This image, taken by NASA's Mars Reconnaissance Orbiter, shows the transition between the 'Murray Formation,' in which layers are poorly expressed and difficult to trace from orbit, and the hematite ridge, which is made up of continuous layers.
This image, taken NASA's Mars Reconnaissance Orbiter, shows distinct bands of alternating tone and brightness within the 'Murray Formation' on Mars. Outcrops like this are common throughout the formation.
This is a map of lower Mount Sharp on Mars, showing the major geologic units identified from orbit. The rocks of the 'Murray Formation,' mapped in green, likely represent the oldest layers of Mount Sharp that NASA's Curiosity rover will explore.
Data from the Alpha Particle X-ray Spectrometer (APXS) instrument on NASA's Mars rover Curiosity show an unusual enrichment of silicon in the rocks dubbed 'Wildrose' and 'Bonanza King,' relative to other rocks studied at Gale Crater on Mars.
The 'Bonanza King' rock on Mars, pictured here, was tapped by the drill belonging to NASA's Mars rover Curiosity. The tapping resulted in sand piling up on the rock after drilling, showing the rock was not firmly in place.
The route of NASA's Mars Curiosity rover up the slopes of Mount Sharp on Mars is indicated in yellow in this image. The rover's current position is marked with a star. This new route provides excellent access to many features in the 'Murray Formation.'
This topography map shows a portion of the Gale Crater region on Mars, where NASA's Mars Curiosity rover landed on August 6, 2014. The rover (marked with a star) is currently headed toward 'Pahrump Hills.'
Candidate Drilling Target on Mars Doesn't Pass Exam
This image from the front Hazcam on NASA's Curiosity Mars rover shows the rover's drill in place during a test of whether the rock beneath it, 'Bonanza King,' would be an acceptable target for drilling to collect a sample.
Curiosity's Brushwork on Martian 'Bonanza King' Target
NASA's Curiosity Mars rover used the Dust Removal Tool on its robotic arm to brush aside reddish, more-oxidized dust, revealing a gray patch of less-oxidized rock material at a target called 'Bonanza King,' visible from the rover's Mastcam.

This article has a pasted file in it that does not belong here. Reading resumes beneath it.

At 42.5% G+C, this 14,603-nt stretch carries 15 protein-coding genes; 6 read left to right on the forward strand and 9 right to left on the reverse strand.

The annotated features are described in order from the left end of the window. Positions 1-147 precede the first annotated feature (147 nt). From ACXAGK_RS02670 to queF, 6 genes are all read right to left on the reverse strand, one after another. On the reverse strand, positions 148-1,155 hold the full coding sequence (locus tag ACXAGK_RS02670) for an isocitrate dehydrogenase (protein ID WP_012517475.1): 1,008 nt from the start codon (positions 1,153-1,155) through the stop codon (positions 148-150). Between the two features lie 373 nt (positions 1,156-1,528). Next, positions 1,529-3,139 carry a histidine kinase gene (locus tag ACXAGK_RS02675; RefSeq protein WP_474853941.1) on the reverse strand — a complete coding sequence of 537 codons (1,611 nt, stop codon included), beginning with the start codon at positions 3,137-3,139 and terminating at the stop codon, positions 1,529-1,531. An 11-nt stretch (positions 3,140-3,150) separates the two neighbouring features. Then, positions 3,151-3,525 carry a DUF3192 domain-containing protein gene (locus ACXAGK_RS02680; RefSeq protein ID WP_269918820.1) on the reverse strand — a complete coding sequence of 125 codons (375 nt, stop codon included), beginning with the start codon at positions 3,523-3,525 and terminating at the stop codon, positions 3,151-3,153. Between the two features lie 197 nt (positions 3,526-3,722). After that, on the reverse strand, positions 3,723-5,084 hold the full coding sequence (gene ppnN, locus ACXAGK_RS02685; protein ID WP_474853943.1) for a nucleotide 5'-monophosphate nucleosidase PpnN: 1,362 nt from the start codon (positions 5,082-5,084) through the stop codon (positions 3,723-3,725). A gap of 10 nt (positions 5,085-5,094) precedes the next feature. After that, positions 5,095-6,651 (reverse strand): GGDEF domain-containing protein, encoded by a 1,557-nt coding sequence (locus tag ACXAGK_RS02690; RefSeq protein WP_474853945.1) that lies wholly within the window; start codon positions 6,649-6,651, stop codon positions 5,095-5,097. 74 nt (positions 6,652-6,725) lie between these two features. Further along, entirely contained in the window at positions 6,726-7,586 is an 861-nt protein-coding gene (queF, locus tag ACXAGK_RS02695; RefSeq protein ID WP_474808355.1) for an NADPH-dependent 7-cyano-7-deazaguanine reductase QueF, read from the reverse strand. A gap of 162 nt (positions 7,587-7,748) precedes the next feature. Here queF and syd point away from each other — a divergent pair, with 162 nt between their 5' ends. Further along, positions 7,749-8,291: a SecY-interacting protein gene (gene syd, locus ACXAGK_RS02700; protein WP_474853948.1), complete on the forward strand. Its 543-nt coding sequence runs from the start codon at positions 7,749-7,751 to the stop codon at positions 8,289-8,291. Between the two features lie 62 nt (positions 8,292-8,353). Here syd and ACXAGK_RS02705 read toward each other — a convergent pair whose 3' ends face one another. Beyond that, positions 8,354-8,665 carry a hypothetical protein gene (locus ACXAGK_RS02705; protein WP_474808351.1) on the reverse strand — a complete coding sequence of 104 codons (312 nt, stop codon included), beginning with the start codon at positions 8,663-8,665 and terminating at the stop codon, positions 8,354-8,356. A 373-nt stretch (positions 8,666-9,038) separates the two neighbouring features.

This Aug. 12, 2012, image from the Mastcam on NASA's Curiosity Mars rover shows an outcrop that includes the 'Bonanza King' rock under consideration as a drilling target. Raised ridges on the flat rocks are visible at right.
This image, taken on Aug. 4, 2014, from the Navigation Camera on NASA's Curiosity Mars rover shows wheel tracks printed by the rover as it drove on the sandy floor of a lowland called 'Hidden Valley' on the route toward Mount Sharp.
The main map shows landforms near NASA's Curiosity Mars rover as the rover's second anniversary of landing on Mars nears. The gold traverse line ends at Curiosity's position as of July 31, 2014 (Sol 705).
NASA's Curiosity Mars rover used the Mars Hand Lens Imager (MAHLI) camera on its arm to catch the first images of sparks produced by the rover's laser being shot at a rock on Mars. The left image is from before the laser zapped this rock, called 'Nova'.
Curiosity's ChemCam Examines Mars Rock Target 'Nova'
A Martian target rock called 'Nova,' shown here, displayed an increasing concentration of aluminum as a series of laser shots from NASA's Curiosity Mars rover penetrated through dust on the rock's surface.
This rock encountered by NASA's Curiosity Mars rover is an iron meteorite called 'Lebanon,' similar in shape and luster to iron meteorites found on Mars by the previous generation of rovers, Spirit and Opportunity.